Well, those kids have grown up, and I decided after 20-some years it was time to revisit the Oyster Bar.
I don't think I can write about the Oyster Bar without using the adjective “venerable.” The word just fits.
The restaurant is in a skinny little building on Calhoun Street just south of downtown. It was established in 1888. It's nothing special from the outside, but still manages to have a presence.
Inside, it's all dark wood paneling (the real kind, not that cheap stuff they put on walls back in the '60s) and it oozes class. The tables are set with real cloth tablecloths and napkins, and they don't even offer sipping straws with beverages. The front dining area is tiny, with room for about 10 tables. The bar and kitchen separate the front from a back dining room.
Of course a restaurant named the Oyster Bar specializes in oysters and seafood. In fact, discarded shells are strewn throughout the landscaping in front of the restaurant. But you could take someone who doesn't eat seafood there, and he or she would still have plenty of non-fish foods from which to choose: burgers, beef and chicken for lunch, and veal, chicken, steaks and pastas for dinner.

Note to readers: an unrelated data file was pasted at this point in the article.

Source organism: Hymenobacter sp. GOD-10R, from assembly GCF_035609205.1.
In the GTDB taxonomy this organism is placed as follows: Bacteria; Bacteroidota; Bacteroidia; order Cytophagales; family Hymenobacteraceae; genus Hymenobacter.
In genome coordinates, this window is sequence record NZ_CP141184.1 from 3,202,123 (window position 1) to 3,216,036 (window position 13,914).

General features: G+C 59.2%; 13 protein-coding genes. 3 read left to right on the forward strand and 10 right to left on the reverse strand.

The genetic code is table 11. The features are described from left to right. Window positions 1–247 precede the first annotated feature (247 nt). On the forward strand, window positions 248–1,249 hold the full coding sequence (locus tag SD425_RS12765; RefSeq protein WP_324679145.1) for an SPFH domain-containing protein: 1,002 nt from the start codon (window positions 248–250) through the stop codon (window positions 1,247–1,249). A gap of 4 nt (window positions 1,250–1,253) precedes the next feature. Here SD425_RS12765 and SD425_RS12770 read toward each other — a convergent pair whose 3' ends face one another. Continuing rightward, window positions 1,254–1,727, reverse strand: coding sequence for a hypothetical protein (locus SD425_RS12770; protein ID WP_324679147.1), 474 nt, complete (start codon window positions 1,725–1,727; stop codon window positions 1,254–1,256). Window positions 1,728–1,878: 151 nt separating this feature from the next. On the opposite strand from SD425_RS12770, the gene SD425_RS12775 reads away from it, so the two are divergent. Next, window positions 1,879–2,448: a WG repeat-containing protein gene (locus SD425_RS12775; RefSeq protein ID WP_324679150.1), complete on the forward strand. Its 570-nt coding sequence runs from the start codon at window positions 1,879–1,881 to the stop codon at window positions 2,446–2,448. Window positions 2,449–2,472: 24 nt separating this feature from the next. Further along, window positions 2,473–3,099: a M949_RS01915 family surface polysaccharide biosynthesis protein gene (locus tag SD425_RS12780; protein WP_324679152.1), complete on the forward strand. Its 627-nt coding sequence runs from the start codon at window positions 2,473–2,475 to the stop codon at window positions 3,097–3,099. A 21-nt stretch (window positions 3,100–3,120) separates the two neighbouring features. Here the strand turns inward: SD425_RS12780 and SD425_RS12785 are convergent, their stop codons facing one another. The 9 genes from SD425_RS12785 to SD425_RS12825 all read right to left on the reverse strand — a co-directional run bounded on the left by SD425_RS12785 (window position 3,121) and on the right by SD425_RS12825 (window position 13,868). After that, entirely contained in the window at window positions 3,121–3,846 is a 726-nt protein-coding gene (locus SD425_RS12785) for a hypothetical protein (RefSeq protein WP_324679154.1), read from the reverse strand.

I began with a cup of oyster stew, which contained two large oysters in a light, delicate broth. May I confess something? I have had oysters maybe once before in my life, so I'm not an expert. (Please don't hold it against me.) But I do love seafood, and will add oysters to my list of foods to eat in the future. I have no fear anymore!
I would describe the oysters I ate (all two of them) as chewy in texture and earthy in taste. They have a very distinctive taste that, shall we say, sat well with my palate. I looked with envy at the couple next to us who ordered an appetizer of oysters on the half shell. Maybe next time.
The soup was served with warm bread — soft on the inside, crusty on the outside — and sprinkled with (I think) a garlic-flavored coating.
I ordered the seafood melt for my lunch entrée. Shrimp, bay scallops and crab were served in a lobster cream sauce, baked on an English muffin and topped with melted provolone cheese. The dish was very sweet and rich, with small, plump scallops and pink-tinged, medium-sized shrimp and flakes of luscious crabmeat.
It was served with a small container of cole slaw and surprisingly good fries, which looked like they were hand cut and cooked to a crunchy, deep-golden brown.
My companion, a meat-and-potatoes kind of person, ordered a burger, medium, which was served on a toasted (rather dark, I might add) brioche bun that held up well with the burger. The Oyster Bar offers some great toppings for burgers; my companion chose sautéed mushrooms and cheese on top.
Rather than order the cole slaw and fries for his side, he ordered a fresh fruit bowl; our server said she would have to check to see if it was available. It was, but it was also rather unimpressive, with honeydew and cantaloupe melon and some grapes.